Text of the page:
"Mommie Dearest" the book and movie about Joan Crawford, another Hollywood legend, reminds us of a woman with trademark eyebrows and a lot of films to her credit who was also a "Queen of Mean," at least as far as her relationships with the females in her life, particularly her daughter, go. Another "Queen of Mean" and pop-culture icon, Bette Davis was said to have uttered the following upon the death of Crawford: "My mother always told me to speak good of the dead. She's dead. That's good."

Mae West's time was too early. Elizabeth Taylor is of late remembered more for her penchant for gemstones and her many husbands than for her accomplishments on the silver screen. And not much of her has been seen in public since her boy/girlfriend flew off to exile in Dubai.

Princess Grace and Princess Diana both accomplished a lot and endeared themselves to the public in their own right. But what visual comes to mind beside perhaps a bejeweled tiara when thinking of these great women?

Okay, Eartha Kitt was Batman's "Cat-Woman," and to this day, over 80 years of age, can purr like a kitten with the best of 'em. But ask a twentysomething or even a thirtysomething today "who is Eartha Kitt?" They'll probably respond, "huh?"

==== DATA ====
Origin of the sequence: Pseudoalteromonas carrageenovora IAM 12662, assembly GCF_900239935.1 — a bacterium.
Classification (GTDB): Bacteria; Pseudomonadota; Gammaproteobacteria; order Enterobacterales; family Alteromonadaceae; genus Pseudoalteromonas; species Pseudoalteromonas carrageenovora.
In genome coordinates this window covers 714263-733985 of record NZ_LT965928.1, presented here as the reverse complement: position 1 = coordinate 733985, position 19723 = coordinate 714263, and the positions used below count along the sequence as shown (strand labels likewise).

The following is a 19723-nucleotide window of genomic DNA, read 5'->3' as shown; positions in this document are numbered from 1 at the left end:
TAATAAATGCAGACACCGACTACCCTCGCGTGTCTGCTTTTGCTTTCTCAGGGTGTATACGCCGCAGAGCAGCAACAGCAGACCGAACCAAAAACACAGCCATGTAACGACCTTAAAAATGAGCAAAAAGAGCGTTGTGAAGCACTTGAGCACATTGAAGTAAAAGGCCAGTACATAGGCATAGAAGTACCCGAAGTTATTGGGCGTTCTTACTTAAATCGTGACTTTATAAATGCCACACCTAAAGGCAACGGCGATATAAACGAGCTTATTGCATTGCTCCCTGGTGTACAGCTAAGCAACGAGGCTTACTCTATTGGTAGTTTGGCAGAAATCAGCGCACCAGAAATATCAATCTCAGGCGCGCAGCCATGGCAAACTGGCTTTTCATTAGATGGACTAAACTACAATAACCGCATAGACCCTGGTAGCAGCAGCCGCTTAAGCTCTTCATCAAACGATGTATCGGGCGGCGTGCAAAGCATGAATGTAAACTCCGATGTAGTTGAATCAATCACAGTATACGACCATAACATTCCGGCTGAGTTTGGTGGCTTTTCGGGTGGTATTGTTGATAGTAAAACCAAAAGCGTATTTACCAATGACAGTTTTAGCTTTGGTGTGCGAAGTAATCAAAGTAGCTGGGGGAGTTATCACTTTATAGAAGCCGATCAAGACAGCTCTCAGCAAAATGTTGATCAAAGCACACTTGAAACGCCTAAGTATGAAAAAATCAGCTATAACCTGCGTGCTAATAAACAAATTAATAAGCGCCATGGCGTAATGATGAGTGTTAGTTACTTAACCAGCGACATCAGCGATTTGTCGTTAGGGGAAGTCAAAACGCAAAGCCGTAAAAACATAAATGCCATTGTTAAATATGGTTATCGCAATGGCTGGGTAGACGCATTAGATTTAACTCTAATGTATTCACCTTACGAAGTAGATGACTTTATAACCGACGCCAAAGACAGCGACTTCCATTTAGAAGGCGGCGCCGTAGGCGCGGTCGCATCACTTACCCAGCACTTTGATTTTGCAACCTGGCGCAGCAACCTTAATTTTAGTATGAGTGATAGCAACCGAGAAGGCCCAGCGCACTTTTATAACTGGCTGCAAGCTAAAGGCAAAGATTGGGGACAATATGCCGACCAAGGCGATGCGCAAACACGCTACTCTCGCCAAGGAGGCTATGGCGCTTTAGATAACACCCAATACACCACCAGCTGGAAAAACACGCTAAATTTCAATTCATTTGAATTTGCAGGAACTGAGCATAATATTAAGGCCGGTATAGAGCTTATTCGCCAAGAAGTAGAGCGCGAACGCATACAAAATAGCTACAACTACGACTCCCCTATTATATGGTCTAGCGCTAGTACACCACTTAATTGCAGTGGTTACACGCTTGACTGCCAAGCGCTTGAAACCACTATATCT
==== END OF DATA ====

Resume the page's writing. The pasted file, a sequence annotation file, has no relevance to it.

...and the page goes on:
Barbra Streisand was born with her trademark. That nose. The one her mother assumed would prevent her from becoming a star of song and cinema. Troubled singer Billie Holiday affected an orchid or other tropical flower in her hair, as many of her publicity photos demonstrate. But when asked to remember Holiday, I'd hazard a guess most people would mention her voice, her phrasing, or her legendary addiction to heroin and alcohol.

Sombrero Con La Ensalada De Fruta

Who can forget the stunning face of Carmen Miranda, luscious lips done in Ruby Red color. Who can forget the exotic gowns, the platform sandals (some of which rose a full six inches) exposing a Ruby Red pedicure. And surely one would've had to be raised in the woods by wolves not to have been exposed to Miranda's trademark headdress, a veritable fruit salad held together with satin ribbon and exotic flowers. Carmen Miranda's style re-defined camp.

Camp depends on a glittering surface that often resists penetration. Carmen Miranda is one of camp's enduring icons, the flamboyant outsider who makes us love her through sheer force of personality. The "lady in the tutti-fruitti hat" brought to American wartime audiences an extravagantly seductive surface: the exoticism of South America, a sensuality tempered by caricature, and outlandish costumes and fruit-laden "hats" that have an unsuspected origin in the black slums of Brazil.